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At NPR/music First Listen: Joe Lovano Us Five, ‘Bird Songs’

At NPR/music First Listen
First Listen: Joe Lovano Us Five, Bird Songs

by Patrick Jarenwattananon


January 2, 2011

“It’s been more than 55 years since Charlie Parker last took up an alto saxophone, and just about every jazz musician still grapples with his legacy. Here’s a man who was a central architect behind the revolution of bebop, the closest thing jazz has to a lingua franca today. What he improvised was often searingly fast but seemingly note-perfect; staggeringly intricate, yet filled with tenderness and beauty. In his prime, every recording he left behind was somewhere between a marvel and a definitive statement from the standpoint of playing, composing or some ineffable aesthetic something else.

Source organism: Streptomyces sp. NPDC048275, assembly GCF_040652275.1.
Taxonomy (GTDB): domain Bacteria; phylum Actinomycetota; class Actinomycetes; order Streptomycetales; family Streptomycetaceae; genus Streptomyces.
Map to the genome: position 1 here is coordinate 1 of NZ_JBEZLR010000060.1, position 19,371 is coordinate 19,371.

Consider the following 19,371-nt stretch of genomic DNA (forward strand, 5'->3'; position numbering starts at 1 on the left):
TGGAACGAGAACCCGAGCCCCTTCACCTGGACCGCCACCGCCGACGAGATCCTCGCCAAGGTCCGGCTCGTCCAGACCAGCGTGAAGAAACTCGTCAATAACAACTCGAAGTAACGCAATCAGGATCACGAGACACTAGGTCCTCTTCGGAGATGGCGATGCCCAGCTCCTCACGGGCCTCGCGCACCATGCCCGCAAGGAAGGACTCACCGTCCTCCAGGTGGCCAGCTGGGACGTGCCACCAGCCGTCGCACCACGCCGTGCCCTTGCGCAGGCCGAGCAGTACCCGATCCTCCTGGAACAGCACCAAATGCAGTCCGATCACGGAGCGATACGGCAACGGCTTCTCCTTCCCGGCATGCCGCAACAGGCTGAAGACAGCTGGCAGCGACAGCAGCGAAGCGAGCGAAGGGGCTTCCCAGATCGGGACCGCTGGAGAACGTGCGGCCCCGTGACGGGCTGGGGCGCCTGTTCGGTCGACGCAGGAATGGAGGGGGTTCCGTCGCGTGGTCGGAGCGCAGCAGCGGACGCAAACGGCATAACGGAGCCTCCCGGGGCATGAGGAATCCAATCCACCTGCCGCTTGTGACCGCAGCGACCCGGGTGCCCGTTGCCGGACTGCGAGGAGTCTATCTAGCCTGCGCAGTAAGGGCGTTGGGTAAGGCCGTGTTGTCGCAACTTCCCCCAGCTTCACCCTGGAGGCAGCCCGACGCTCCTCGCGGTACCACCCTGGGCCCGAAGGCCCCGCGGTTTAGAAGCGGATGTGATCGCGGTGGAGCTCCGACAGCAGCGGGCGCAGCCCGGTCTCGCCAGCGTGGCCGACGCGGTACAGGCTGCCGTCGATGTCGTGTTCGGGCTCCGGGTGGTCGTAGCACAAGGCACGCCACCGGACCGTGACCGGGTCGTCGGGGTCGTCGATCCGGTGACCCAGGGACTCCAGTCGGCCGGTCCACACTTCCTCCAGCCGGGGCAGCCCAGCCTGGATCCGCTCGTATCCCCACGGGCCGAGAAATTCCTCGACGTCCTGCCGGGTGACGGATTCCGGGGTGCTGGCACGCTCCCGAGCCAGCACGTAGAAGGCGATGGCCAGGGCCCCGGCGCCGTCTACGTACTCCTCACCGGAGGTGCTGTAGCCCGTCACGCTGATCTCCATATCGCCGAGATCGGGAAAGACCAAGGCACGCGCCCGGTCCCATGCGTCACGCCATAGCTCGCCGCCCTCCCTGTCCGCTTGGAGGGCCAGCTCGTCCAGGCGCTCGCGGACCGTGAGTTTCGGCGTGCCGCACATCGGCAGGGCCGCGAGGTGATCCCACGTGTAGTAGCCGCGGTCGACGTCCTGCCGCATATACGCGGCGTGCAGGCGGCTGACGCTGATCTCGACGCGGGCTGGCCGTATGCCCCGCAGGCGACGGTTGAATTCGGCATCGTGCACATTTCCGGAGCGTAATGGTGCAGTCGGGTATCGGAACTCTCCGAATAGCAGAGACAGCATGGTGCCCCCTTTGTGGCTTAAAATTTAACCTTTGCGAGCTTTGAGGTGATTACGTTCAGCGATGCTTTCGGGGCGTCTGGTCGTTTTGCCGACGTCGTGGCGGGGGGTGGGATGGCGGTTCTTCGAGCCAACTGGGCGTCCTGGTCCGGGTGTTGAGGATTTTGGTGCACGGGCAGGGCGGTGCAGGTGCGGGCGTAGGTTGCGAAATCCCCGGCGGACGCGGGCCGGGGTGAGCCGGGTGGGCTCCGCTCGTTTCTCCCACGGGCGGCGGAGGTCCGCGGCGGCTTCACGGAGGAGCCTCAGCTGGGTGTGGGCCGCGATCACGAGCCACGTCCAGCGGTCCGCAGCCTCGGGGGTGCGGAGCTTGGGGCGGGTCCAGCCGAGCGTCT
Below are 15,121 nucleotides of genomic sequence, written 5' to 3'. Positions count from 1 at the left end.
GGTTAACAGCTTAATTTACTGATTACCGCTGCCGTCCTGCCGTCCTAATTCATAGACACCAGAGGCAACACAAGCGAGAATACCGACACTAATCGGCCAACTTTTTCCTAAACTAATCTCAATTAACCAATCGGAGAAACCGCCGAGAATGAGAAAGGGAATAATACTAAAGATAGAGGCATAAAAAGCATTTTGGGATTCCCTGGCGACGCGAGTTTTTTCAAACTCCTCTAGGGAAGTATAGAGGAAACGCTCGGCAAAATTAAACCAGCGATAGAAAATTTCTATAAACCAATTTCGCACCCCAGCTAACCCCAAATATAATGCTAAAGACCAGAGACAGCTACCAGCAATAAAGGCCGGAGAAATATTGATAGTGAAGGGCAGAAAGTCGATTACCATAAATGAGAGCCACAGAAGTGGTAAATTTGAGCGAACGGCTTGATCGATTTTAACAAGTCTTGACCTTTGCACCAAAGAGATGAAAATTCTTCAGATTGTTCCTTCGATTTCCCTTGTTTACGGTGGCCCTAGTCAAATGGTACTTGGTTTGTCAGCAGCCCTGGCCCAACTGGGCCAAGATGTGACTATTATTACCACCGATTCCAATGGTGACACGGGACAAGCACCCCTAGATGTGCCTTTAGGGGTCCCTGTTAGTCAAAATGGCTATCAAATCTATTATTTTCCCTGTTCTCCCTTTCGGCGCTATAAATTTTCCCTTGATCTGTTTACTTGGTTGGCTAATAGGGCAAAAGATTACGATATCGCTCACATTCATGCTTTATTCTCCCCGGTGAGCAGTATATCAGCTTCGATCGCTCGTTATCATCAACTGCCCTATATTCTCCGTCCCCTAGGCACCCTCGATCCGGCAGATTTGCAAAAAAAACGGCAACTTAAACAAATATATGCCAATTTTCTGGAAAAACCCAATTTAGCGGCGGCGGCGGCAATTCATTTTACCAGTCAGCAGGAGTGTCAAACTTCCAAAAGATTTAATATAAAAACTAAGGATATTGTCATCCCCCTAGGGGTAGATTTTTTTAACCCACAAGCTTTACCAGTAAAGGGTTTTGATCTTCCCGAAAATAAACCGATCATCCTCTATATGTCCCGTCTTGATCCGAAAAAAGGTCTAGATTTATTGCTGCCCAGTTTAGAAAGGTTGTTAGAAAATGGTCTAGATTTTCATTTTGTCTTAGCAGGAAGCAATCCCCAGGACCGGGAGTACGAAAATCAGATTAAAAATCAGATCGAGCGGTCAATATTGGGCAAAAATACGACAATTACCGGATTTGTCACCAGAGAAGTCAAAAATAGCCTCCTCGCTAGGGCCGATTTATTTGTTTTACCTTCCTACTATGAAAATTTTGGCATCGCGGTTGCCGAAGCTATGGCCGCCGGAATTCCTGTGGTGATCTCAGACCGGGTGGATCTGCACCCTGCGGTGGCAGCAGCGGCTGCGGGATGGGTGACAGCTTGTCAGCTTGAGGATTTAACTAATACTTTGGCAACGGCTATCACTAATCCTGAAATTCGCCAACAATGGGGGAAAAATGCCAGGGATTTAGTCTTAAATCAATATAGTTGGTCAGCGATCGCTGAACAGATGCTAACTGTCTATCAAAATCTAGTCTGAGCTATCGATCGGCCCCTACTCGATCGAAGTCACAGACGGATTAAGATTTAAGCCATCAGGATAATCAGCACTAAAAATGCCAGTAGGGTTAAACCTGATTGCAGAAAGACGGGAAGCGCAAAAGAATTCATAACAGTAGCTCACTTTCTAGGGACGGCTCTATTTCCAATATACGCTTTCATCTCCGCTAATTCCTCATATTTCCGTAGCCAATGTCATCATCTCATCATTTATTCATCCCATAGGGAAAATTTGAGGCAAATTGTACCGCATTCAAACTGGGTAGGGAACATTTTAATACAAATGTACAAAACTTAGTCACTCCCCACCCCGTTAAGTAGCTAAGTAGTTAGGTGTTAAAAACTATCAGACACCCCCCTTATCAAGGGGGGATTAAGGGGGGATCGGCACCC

The tenor saxophonist Joe Lovano is 58 now — not quite old enough to have meaningfully met Charlie Parker, but certainly old enough to have become one of the jazz world’s most celebrated musicians. Like his peers (and antecedents, and successors), Lovano grew up in jazz working out in Bird’s language. Hence Bird Songs, his new album of highly stylized takes on the Charlie Parker songbook.”

See the rest of Patrick’s article, and listen to the whole album or individual tracks here.


One response

  1. Pingback: At NPR/music First Listen: Joe Lovano Us Five, ‘Bird Songs’ | Music For New York

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